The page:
On Aug 11th and Aug 13th PPPB posted two articles on Plano's water. Plano Pocketing Money From Water. (https://planospoliticalpitbull.weebly.com/posts-about-council/plano-pocketing-money-from-water)
and More Water Profits Found. (https://planospoliticalpitbull.weebly.com/posts-about-council/more-water-profits-found)
The city has responded to these findings with the following letter.
"Thank you for your questions regarding all the transfers made from the Water & Sewer Fund. I wanted to pass on the response from Willdan & Associates our Rate Model Consultants regarding the transfer to the General Fund and the philosophy behind it. Willdan completed our Rate Model last November 2017.
“It is unfortunate but not that uncommon that ratepayers sometimes think that municipally-owned water and wastewater utilities such as Plano are making a “profit”. Nothing could be further from the truth. The City of Plano only recovers from its ratepayers those revenues required to fund its water and wastewater operating and capital costs. As is common practice for thousands of utilities across the USA, this cost includes a transfer to the General Fund to reimburse other city departments (administration, public works, engineering, police/fire, etc.) for the very significant cost each department incurs in providing services to support the utility operation. If such a transfer were not made, then the General Fund would essentially be subsidizing the water and sewer fund through the provision of costs and services without reimbursement. The common amount of General Fund transfer for many cities is 10-15% of gross utility revenues, which is precisely where Plano’s General Fund transfer is positioned. While not all cities make a general fund transfer, financial and utility professionals across the USA consider these transfers to be prudent financial management and best practices.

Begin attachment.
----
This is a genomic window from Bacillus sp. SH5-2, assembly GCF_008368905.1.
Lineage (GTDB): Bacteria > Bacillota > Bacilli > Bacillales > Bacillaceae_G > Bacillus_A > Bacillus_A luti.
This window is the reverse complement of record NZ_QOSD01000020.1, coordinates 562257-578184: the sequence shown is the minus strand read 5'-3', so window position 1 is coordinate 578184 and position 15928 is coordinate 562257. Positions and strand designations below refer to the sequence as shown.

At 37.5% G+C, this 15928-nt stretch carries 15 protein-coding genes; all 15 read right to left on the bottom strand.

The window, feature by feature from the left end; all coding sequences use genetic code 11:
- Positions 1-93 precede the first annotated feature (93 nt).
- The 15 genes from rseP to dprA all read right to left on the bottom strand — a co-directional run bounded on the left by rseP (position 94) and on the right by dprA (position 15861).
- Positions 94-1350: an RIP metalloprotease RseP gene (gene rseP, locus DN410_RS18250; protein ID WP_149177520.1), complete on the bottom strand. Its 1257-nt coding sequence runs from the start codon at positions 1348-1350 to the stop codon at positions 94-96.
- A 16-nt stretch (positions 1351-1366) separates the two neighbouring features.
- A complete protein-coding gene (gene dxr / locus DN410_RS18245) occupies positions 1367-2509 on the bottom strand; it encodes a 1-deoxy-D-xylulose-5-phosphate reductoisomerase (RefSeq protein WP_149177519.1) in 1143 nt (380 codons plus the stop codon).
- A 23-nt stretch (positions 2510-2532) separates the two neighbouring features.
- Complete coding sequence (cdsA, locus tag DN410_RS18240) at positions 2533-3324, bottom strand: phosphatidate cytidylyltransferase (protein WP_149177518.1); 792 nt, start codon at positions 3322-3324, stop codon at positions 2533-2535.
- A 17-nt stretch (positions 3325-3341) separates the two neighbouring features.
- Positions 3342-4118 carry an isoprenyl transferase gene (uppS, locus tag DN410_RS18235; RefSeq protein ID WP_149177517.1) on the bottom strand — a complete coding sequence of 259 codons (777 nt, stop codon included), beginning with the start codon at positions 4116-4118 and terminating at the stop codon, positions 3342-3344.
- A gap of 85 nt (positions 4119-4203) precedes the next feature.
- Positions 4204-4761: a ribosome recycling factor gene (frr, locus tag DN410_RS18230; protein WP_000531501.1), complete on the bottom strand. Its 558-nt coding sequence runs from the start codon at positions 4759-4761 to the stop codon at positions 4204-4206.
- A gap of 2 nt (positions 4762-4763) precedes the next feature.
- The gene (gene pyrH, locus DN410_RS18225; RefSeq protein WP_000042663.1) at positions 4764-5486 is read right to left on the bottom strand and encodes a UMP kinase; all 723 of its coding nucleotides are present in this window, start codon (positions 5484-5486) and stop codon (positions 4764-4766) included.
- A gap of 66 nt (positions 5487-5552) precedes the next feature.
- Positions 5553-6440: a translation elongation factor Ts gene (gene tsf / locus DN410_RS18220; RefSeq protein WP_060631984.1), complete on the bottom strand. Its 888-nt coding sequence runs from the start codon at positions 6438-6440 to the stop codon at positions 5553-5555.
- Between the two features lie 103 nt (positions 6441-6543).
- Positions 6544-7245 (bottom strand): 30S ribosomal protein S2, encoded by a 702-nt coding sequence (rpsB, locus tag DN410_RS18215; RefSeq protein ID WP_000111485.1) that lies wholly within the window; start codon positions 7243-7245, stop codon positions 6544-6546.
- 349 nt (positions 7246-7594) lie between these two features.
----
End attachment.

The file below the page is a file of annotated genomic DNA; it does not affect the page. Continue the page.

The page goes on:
Plano uses the revenues it recovers from its water and wastewater fund to pay operating expenses and make the capital expenditures necessary to ensure that the system operates at an acceptable level of service. Projecting revenues can be inexact, as revenues are dependent on unpredictable weather patterns (for example, people purchase more water during hot dry months than cool wet months). If in any given year Plano recovers more revenues than all its costs, including its reimbursement of the General Fund, then this additional revenue is simply used for utility capital expenditures. There are no profits, no stock dividends, and no use of these funds for any purpose other than the provision of water and wastewater service.”
In addition, the transfer from the Water & Sewer Fund to Capital Maintenance Fund is for two primary purposes:
1. Paying for Pump Station Rehabilitation (replacement of pumps and motors) and Water Design Standard Updates.
2. Paying for facility projects that either tie directly to the utility system (such as roof replacements at lift stations or emergency generator replacements at pump stations) or where utility system personnel have a substantial presence (Parkway Service Center, Municipal Center etc.).
Our transfer to the Technology Services Fund is to pay for the portion of the staff, operations, and equipment for Technology that is specifically dedicated to Water & Sewer items.
Let me know if you have additional questions.
Thanks, Karen [Budget Dircetor] "
While this letter was meant to answer questions, it only leaves me with more. Why do we need Consultants Willdan & Associates? How much do we have to pay for them? If transfers to the General Fund only covers operations coasts, why are these costs not listed under water and sewer operations? What does the department of administration, public works, engineering, police/fire, and others do for water and sewer that they need reimbursement? What are all the capital expenditures that Plano is spending this money on? Is this all for water and sewer projects? If the money from water and sewer is put into other funds for things related to water, how does the city earmark the money to make sure it only gets spent on water? The simplest way to make sure that water money is only spent on things related to water is for the city to specifically list what every penny of water money is spent on, and why, in the budget. But, of course, that would be too easy and transparent for the government to do.
This is Plano's Political Pit Bull Signing Off.